ADLAI STEVENSON AND THE WORLD: The life of Adlai Stevenson, by John Bartlow Martin (Doubleday, $15). A campaign adivser and friend of Stevenson, Martin was given full access to his papers and to those who knew and worked with him. The resulting biography does not ignore the man's flaws but its dominant tone is nonetheless one of frank admiration; it sees reality, generally, from the viewpoint of Stevenson and his circle, and a revisionist view from the opposition may be expected sooner or later. Still, this study is massively researched and documented, well-written and convincing in its portrayal of one of the key figures of our time.

CONFLICT AND CRISIS: The Presidency of Harry S. Truman, 1945-1948, by Robert J. Donovan (Norton, $12.95). Donovan was a reporter in the Truman years and has since become a historian. In this study of events where he was present (at least on the sidelines), he has the advantage of both disciplines; he combines vivid personal impressions with a scholarly depth and breadth of vision that make this an unusually engrossing book.

THE HERMIT OF PEKING: The Hidden Life of Sir Edmund Backhouse, by Hugh Trevor-Roper (Knopf, $10). Trevor-Roper has found biographical gold: a little-known but fascinating Englishman who spent most of his life as a recluse in Peking, published two historical studies of the decline of the Chinese Empire that were accepted as definitive, claimed intimate relations with the Dowager Empress, and built his whole reputation on frauds and forgeries. Scholar, man of affairs, swindler, the life of Backhouse is incredible, though not quite as incredible as he made it in his unpublished (unpublishable?) memoirs.

NABOKOV: His Life in Part, by Andrew Field (Viking, $15). This is not an "authorized" biography, but the author was an acquaintance and admirer of the subject, had access to material unavailable for more academic researchers and tried to reproduce in his pages the special flavor of Nabokov's personality and literary style. When he succeeds, the effect is superb; when he doesn't quite manage, it's interesting. This is too early to be a definitive biography, but it will be a prime source for the one that will come in a future decade.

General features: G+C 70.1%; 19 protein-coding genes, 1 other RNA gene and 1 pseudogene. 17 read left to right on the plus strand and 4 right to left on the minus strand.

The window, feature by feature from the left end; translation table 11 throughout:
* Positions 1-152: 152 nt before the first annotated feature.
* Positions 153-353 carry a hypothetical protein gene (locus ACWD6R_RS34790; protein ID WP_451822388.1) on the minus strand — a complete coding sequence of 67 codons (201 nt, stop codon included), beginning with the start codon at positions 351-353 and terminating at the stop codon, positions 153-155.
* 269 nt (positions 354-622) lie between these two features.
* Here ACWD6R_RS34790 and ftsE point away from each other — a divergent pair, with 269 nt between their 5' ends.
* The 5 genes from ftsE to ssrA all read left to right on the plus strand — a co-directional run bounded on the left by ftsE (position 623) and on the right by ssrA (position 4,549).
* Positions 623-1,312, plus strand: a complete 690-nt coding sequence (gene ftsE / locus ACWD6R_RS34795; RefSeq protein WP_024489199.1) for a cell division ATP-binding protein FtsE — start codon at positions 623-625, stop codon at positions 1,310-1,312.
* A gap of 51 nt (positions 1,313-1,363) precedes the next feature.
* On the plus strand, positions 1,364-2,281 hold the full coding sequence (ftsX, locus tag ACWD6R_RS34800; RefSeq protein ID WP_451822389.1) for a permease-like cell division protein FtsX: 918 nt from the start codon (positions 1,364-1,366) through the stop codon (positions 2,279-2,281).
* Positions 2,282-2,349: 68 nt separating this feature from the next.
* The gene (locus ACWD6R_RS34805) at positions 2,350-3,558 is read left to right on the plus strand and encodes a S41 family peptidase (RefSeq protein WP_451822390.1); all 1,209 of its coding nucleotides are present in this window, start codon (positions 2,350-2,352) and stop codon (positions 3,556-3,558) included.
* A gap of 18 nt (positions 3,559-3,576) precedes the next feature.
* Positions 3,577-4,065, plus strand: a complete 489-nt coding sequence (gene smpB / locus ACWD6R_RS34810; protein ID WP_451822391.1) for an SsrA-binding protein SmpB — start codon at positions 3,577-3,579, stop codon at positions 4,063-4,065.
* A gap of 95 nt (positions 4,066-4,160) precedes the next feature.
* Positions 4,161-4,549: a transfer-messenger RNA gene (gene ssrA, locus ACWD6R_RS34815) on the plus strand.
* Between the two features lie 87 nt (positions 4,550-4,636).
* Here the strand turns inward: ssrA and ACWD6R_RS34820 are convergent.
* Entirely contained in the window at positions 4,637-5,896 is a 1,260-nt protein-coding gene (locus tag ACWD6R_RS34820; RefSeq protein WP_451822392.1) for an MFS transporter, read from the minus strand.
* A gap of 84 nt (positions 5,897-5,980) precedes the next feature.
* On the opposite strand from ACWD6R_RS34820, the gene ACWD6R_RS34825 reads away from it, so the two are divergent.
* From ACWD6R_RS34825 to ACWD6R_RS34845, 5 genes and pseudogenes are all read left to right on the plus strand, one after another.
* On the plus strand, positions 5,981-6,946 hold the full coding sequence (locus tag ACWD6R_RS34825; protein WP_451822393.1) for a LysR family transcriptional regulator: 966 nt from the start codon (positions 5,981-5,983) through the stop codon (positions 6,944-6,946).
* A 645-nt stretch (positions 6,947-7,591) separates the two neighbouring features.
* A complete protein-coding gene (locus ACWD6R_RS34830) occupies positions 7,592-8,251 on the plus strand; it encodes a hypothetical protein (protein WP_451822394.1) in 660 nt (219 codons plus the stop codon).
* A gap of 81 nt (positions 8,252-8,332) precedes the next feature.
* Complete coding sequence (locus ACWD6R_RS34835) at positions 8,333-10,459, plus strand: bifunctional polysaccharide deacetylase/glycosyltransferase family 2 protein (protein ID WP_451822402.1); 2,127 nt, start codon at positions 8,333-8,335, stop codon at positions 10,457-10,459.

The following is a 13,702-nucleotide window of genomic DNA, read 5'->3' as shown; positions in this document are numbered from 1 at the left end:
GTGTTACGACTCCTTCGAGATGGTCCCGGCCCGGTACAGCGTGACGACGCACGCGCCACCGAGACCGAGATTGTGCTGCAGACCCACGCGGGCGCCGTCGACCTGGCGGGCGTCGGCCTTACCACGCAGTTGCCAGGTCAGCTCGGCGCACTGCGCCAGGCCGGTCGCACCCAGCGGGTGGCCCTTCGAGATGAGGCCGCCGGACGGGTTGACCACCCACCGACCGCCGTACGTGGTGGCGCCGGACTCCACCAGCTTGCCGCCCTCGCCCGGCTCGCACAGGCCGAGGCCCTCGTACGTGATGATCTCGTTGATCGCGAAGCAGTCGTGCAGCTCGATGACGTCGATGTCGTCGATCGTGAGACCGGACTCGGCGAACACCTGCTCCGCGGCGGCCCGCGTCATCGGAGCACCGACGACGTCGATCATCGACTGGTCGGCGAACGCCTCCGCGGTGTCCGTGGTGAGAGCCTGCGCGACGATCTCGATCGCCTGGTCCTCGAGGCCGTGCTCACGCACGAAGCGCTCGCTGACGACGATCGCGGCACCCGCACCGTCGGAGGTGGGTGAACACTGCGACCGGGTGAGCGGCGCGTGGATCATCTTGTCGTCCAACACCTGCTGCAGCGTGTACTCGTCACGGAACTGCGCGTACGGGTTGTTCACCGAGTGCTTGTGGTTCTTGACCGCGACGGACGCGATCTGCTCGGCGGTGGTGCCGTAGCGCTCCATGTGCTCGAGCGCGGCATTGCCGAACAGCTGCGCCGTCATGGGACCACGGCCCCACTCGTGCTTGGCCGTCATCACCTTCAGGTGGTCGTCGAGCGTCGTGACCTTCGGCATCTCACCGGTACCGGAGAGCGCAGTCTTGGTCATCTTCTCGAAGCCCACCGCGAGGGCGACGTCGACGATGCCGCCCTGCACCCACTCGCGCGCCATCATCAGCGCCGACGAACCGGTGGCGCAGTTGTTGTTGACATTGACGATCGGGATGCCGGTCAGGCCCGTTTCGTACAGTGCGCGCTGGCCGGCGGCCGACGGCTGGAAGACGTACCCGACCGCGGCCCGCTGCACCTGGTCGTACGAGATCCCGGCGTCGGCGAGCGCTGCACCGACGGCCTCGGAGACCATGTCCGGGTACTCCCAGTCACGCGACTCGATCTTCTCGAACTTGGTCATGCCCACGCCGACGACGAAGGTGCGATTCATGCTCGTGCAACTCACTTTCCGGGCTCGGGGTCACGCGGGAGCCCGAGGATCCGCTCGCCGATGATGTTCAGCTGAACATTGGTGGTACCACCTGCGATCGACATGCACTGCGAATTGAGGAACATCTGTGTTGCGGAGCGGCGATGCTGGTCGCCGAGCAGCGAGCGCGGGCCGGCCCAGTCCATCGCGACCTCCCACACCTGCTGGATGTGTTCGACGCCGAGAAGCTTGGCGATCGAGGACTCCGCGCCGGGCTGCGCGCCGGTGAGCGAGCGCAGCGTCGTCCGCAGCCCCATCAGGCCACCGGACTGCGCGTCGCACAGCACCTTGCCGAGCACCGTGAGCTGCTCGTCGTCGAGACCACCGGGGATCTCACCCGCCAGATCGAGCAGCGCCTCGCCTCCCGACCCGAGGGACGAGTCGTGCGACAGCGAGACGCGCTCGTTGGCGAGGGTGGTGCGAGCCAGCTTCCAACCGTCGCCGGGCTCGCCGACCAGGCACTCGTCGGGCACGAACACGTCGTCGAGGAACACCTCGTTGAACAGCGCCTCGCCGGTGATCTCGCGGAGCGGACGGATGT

THE MEMOIRS OF EARL WARREN. By Chief Justice Earl Warren (Doubleday, $12.95). Sometimes informative, sometimes frustrating, this autobiography will be read chiefly for the two chapters (out of 11) which discuss the author's 16 years as Chief Justice.

AMERICAN HUNGER, by Richard Wright (Harper & Row, $8.95). A continuation of the autobiography begun in Black Boy, this poignant, bewildering book covers seven years in the author's maturation as a writer, centering on his experiences in and final disillusion with the Communist Party.

PHILOSOPHER AT LARGE: An Intellectual Autobiography, by Mortimer Adler (Macmillan, $12.95). The life of the leading Aristotelian of our time, as he recalls it and tells it (with wry, self-deprecating wit), is largely the tale of a bright, eager outsider battling against academic inertia and fashionable lines of thought to make philosophy interesting and useful to those who are not professional philosophers.

RING: A Biography of Ring Lardner, by Jonathan Yardley (Random House, $12.95). An objective, even-handed biography that balances and complements the more personal account given last year in The Lardners, by Ring Lardner Jr.